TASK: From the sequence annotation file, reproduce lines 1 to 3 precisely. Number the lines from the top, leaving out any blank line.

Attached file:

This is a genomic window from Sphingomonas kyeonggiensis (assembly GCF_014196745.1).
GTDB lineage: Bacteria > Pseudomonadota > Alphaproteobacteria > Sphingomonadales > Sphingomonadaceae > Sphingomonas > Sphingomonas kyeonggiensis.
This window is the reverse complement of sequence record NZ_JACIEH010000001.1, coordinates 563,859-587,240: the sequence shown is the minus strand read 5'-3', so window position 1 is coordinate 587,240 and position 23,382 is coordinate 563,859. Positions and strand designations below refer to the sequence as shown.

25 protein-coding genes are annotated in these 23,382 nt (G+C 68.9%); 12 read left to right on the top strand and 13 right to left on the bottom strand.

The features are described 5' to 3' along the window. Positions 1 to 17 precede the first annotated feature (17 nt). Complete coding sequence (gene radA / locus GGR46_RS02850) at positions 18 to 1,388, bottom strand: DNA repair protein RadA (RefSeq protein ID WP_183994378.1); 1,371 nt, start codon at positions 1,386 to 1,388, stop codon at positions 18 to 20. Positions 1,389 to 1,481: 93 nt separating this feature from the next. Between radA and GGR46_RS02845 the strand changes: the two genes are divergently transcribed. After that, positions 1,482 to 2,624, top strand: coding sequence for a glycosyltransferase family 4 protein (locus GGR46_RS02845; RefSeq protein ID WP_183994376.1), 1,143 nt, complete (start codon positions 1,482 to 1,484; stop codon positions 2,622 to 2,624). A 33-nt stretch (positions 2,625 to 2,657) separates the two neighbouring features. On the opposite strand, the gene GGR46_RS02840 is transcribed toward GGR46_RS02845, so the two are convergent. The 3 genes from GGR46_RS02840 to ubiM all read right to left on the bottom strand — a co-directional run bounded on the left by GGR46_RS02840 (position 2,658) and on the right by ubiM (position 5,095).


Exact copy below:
This is a genomic window from Sphingomonas kyeonggiensis (assembly GCF_014196745.1).
GTDB lineage: Bacteria > Pseudomonadota > Alphaproteobacteria > Sphingomonadales > Sphingomonadaceae > Sphingomonas > Sphingomonas kyeonggiensis.
This window is the reverse complement of sequence record NZ_JACIEH010000001.1, coordinates 563,859-587,240: the sequence shown is the minus strand read 5'-3', so window position 1 is coordinate 587,240 and position 23,382 is coordinate 563,859. Positions and strand designations below refer to the sequence as shown.